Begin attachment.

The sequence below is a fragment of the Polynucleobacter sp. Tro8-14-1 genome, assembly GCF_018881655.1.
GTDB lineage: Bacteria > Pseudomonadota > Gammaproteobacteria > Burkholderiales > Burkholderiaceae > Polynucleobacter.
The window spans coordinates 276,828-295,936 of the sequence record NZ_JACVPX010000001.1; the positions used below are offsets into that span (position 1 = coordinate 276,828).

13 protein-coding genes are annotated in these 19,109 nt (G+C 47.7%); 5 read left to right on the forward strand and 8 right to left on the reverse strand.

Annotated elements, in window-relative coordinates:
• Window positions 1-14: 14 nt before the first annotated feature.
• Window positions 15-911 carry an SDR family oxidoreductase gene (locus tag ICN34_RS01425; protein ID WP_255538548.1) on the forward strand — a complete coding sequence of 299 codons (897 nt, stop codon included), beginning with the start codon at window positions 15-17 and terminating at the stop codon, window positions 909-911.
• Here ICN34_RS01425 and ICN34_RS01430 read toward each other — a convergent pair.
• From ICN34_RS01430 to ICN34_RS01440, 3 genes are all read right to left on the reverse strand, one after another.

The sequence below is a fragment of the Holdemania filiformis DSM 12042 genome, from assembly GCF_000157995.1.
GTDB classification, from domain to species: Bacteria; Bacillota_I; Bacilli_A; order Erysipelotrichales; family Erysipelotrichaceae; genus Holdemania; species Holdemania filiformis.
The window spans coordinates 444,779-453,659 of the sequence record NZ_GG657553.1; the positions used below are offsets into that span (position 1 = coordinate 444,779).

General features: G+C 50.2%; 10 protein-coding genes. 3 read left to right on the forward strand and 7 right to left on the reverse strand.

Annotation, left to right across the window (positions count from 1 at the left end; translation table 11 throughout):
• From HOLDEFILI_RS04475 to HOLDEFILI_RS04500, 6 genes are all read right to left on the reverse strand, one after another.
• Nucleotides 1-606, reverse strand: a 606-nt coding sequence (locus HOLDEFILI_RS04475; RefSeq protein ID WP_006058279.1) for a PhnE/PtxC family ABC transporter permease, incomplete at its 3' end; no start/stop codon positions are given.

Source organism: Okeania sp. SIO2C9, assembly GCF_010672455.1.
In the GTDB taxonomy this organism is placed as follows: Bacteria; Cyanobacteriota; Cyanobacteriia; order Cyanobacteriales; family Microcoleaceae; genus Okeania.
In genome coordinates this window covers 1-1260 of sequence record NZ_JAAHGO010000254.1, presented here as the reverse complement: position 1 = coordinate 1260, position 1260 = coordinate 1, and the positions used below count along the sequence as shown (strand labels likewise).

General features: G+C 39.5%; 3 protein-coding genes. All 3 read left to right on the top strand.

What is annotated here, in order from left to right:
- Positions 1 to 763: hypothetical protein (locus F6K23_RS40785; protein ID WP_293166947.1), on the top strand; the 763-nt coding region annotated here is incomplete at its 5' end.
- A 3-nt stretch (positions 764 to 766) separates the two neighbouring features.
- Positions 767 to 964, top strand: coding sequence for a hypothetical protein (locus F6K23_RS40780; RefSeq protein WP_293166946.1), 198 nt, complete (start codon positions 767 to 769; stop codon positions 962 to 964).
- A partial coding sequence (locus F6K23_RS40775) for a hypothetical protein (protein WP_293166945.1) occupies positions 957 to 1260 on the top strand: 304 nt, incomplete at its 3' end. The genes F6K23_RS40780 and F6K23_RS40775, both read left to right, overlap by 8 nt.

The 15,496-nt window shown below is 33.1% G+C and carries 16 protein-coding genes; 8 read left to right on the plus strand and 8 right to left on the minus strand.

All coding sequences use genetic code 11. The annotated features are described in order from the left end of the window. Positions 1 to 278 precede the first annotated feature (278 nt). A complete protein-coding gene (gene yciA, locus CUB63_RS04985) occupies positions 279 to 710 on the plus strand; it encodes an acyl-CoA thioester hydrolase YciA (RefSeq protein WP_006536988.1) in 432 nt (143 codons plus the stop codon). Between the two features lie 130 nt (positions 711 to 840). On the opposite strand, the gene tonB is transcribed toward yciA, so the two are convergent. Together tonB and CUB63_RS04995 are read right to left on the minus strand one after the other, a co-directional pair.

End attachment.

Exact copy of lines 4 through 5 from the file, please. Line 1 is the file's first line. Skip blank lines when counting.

13 protein-coding genes are annotated in these 19,109 nt (G+C 47.7%); 5 read left to right on the forward strand and 8 right to left on the reverse strand.

Annotated elements, in window-relative coordinates: